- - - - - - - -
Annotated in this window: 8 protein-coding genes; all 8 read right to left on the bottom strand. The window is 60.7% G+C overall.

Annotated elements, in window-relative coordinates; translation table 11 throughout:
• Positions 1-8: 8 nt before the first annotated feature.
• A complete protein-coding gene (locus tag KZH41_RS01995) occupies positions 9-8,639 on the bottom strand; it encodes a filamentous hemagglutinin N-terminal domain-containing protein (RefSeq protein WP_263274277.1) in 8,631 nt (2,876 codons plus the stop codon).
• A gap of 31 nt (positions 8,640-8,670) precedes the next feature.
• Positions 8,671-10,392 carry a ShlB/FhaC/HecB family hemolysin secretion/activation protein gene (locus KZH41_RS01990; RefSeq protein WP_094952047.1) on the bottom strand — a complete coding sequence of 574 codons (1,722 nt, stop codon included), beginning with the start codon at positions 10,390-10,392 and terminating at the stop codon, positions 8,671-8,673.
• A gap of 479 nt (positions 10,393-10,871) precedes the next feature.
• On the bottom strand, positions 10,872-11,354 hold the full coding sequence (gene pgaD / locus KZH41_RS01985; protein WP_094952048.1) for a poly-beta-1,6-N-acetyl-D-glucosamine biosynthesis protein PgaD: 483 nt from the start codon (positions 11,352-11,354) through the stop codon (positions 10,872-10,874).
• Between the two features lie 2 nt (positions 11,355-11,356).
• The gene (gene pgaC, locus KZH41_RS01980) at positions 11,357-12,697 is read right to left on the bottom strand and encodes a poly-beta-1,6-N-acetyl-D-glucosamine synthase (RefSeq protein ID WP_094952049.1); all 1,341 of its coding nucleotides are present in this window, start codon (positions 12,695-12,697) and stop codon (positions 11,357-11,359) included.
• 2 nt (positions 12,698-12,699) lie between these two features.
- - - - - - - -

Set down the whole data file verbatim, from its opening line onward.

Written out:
Annotated in this window: 8 protein-coding genes; all 8 read right to left on the bottom strand. The window is 60.7% G+C overall.

Annotated elements, in window-relative coordinates; translation table 11 throughout:
• Positions 1-8: 8 nt before the first annotated feature.
• A complete protein-coding gene (locus tag KZH41_RS01995) occupies positions 9-8,639 on the bottom strand; it encodes a filamentous hemagglutinin N-terminal domain-containing protein (RefSeq protein WP_263274277.1) in 8,631 nt (2,876 codons plus the stop codon).
• A gap of 31 nt (positions 8,640-8,670) precedes the next feature.
• Positions 8,671-10,392 carry a ShlB/FhaC/HecB family hemolysin secretion/activation protein gene (locus KZH41_RS01990; RefSeq protein WP_094952047.1) on the bottom strand — a complete coding sequence of 574 codons (1,722 nt, stop codon included), beginning with the start codon at positions 10,390-10,392 and terminating at the stop codon, positions 8,671-8,673.
• A gap of 479 nt (positions 10,393-10,871) precedes the next feature.
• On the bottom strand, positions 10,872-11,354 hold the full coding sequence (gene pgaD / locus KZH41_RS01985; protein WP_094952048.1) for a poly-beta-1,6-N-acetyl-D-glucosamine biosynthesis protein PgaD: 483 nt from the start codon (positions 11,352-11,354) through the stop codon (positions 10,872-10,874).
• Between the two features lie 2 nt (positions 11,355-11,356).
• The gene (gene pgaC, locus KZH41_RS01980) at positions 11,357-12,697 is read right to left on the bottom strand and encodes a poly-beta-1,6-N-acetyl-D-glucosamine synthase (RefSeq protein ID WP_094952049.1); all 1,341 of its coding nucleotides are present in this window, start codon (positions 12,695-12,697) and stop codon (positions 11,357-11,359) included.
• 2 nt (positions 12,698-12,699) lie between these two features.